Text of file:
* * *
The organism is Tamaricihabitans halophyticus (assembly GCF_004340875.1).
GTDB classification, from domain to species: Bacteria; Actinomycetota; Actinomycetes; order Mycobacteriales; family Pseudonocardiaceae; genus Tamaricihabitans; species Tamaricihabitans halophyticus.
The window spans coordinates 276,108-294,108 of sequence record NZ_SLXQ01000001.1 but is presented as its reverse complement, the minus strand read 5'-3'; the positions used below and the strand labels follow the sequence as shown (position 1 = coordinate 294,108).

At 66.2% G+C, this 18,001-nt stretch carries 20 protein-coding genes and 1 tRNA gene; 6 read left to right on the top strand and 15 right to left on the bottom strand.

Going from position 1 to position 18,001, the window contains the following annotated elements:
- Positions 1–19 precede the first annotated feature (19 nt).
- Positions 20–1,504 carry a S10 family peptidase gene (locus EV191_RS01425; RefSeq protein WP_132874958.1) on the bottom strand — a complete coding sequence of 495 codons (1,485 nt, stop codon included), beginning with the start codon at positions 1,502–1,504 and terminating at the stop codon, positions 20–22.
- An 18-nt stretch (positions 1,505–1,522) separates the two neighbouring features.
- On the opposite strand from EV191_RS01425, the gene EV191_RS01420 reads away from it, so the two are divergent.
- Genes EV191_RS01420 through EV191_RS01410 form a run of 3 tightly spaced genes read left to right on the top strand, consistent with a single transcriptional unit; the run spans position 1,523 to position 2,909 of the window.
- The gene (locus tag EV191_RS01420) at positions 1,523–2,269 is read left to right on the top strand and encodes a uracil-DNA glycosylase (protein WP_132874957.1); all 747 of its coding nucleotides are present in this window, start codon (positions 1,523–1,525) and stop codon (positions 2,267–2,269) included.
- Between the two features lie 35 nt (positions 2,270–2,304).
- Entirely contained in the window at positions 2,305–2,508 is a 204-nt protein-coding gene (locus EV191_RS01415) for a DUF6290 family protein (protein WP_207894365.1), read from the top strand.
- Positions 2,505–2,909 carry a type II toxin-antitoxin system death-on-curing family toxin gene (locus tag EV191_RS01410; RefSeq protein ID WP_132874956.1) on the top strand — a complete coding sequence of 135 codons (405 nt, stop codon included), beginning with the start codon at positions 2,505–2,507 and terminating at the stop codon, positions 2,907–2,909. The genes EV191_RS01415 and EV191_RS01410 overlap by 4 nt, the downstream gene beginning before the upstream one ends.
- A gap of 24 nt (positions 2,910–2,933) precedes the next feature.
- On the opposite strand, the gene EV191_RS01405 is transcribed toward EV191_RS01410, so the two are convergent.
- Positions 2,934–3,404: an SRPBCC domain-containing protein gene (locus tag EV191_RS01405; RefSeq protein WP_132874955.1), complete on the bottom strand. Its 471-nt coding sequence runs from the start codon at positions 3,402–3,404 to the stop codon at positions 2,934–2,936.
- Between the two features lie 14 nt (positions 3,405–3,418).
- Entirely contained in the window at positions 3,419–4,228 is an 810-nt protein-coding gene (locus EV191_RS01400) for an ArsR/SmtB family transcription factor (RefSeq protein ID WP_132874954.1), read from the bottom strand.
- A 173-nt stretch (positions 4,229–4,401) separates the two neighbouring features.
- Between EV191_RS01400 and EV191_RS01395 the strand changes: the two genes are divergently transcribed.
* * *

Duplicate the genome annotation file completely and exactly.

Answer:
The organism is Tamaricihabitans halophyticus (assembly GCF_004340875.1).
GTDB classification, from domain to species: Bacteria; Actinomycetota; Actinomycetes; order Mycobacteriales; family Pseudonocardiaceae; genus Tamaricihabitans; species Tamaricihabitans halophyticus.
The window spans coordinates 276,108-294,108 of sequence record NZ_SLXQ01000001.1 but is presented as its reverse complement, the minus strand read 5'-3'; the positions used below and the strand labels follow the sequence as shown (position 1 = coordinate 294,108).

At 66.2% G+C, this 18,001-nt stretch carries 20 protein-coding genes and 1 tRNA gene; 6 read left to right on the top strand and 15 right to left on the bottom strand.

Going from position 1 to position 18,001, the window contains the following annotated elements:
- Positions 1–19 precede the first annotated feature (19 nt).
- Positions 20–1,504 carry a S10 family peptidase gene (locus EV191_RS01425; RefSeq protein WP_132874958.1) on the bottom strand — a complete coding sequence of 495 codons (1,485 nt, stop codon included), beginning with the start codon at positions 1,502–1,504 and terminating at the stop codon, positions 20–22.
- An 18-nt stretch (positions 1,505–1,522) separates the two neighbouring features.
- On the opposite strand from EV191_RS01425, the gene EV191_RS01420 reads away from it, so the two are divergent.
- Genes EV191_RS01420 through EV191_RS01410 form a run of 3 tightly spaced genes read left to right on the top strand, consistent with a single transcriptional unit; the run spans position 1,523 to position 2,909 of the window.
- The gene (locus tag EV191_RS01420) at positions 1,523–2,269 is read left to right on the top strand and encodes a uracil-DNA glycosylase (protein WP_132874957.1); all 747 of its coding nucleotides are present in this window, start codon (positions 1,523–1,525) and stop codon (positions 2,267–2,269) included.
- Between the two features lie 35 nt (positions 2,270–2,304).
- Entirely contained in the window at positions 2,305–2,508 is a 204-nt protein-coding gene (locus EV191_RS01415) for a DUF6290 family protein (protein WP_207894365.1), read from the top strand.
- Positions 2,505–2,909 carry a type II toxin-antitoxin system death-on-curing family toxin gene (locus tag EV191_RS01410; RefSeq protein ID WP_132874956.1) on the top strand — a complete coding sequence of 135 codons (405 nt, stop codon included), beginning with the start codon at positions 2,505–2,507 and terminating at the stop codon, positions 2,907–2,909. The genes EV191_RS01415 and EV191_RS01410 overlap by 4 nt, the downstream gene beginning before the upstream one ends.
- A gap of 24 nt (positions 2,910–2,933) precedes the next feature.
- On the opposite strand, the gene EV191_RS01405 is transcribed toward EV191_RS01410, so the two are convergent.
- Positions 2,934–3,404: an SRPBCC domain-containing protein gene (locus tag EV191_RS01405; RefSeq protein WP_132874955.1), complete on the bottom strand. Its 471-nt coding sequence runs from the start codon at positions 3,402–3,404 to the stop codon at positions 2,934–2,936.
- Between the two features lie 14 nt (positions 3,405–3,418).
- Entirely contained in the window at positions 3,419–4,228 is an 810-nt protein-coding gene (locus EV191_RS01400) for an ArsR/SmtB family transcription factor (RefSeq protein ID WP_132874954.1), read from the bottom strand.
- A 173-nt stretch (positions 4,229–4,401) separates the two neighbouring features.
- Between EV191_RS01400 and EV191_RS01395 the strand changes: the two genes are divergently transcribed.